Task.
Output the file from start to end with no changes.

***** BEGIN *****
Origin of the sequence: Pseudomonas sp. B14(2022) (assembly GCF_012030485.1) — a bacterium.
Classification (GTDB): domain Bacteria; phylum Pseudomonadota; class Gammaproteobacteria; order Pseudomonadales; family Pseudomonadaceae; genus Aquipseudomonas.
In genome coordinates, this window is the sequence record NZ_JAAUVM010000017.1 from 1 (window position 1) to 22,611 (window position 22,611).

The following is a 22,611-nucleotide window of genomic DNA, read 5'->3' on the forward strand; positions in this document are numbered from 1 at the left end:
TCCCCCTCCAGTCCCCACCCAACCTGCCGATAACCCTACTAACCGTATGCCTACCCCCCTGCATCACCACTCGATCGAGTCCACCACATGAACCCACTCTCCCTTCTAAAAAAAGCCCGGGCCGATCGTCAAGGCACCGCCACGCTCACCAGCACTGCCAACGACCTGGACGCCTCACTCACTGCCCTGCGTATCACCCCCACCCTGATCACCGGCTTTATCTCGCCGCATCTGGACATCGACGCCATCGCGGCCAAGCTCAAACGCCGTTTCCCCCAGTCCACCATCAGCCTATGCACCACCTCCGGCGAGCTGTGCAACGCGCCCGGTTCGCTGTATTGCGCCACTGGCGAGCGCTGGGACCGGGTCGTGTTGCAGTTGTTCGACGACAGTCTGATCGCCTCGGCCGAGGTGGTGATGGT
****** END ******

Origin of the sequence: Pseudomonas sp. B14(2022) (assembly GCF_012030485.1) — a bacterium.
Classification (GTDB): domain Bacteria; phylum Pseudomonadota; class Gammaproteobacteria; order Pseudomonadales; family Pseudomonadaceae; genus Aquipseudomonas.
In genome coordinates, this window is the sequence record NZ_JAAUVM010000017.1 from 1 (window position 1) to 22,611 (window position 22,611).

The following is a 22,611-nucleotide window of genomic DNA, read 5'->3' on the forward strand; positions in this document are numbered from 1 at the left end:
TCCCCCTCCAGTCCCCACCCAACCTGCCGATAACCCTACTAACCGTATGCCTACCCCCCTGCATCACCACTCGATCGAGTCCACCACATGAACCCACTCTCCCTTCTAAAAAAAGCCCGGGCCGATCGTCAAGGCACCGCCACGCTCACCAGCACTGCCAACGACCTGGACGCCTCACTCACTGCCCTGCGTATCACCCCCACCCTGATCACCGGCTTTATCTCGCCGCATCTGGACATCGACGCCATCGCGGCCAAGCTCAAACGCCGTTTCCCCCAGTCCACCATCAGCCTATGCACCACCTCCGGCGAGCTGTGCAACGCGCCCGGTTCGCTGTATTGCGCCACTGGCGAGCGCTGGGACCGGGTCGTGTTGCAGTTGTTCGACGACAGTCTGATCGCCTCGGCCGAGGTGGTGATGGT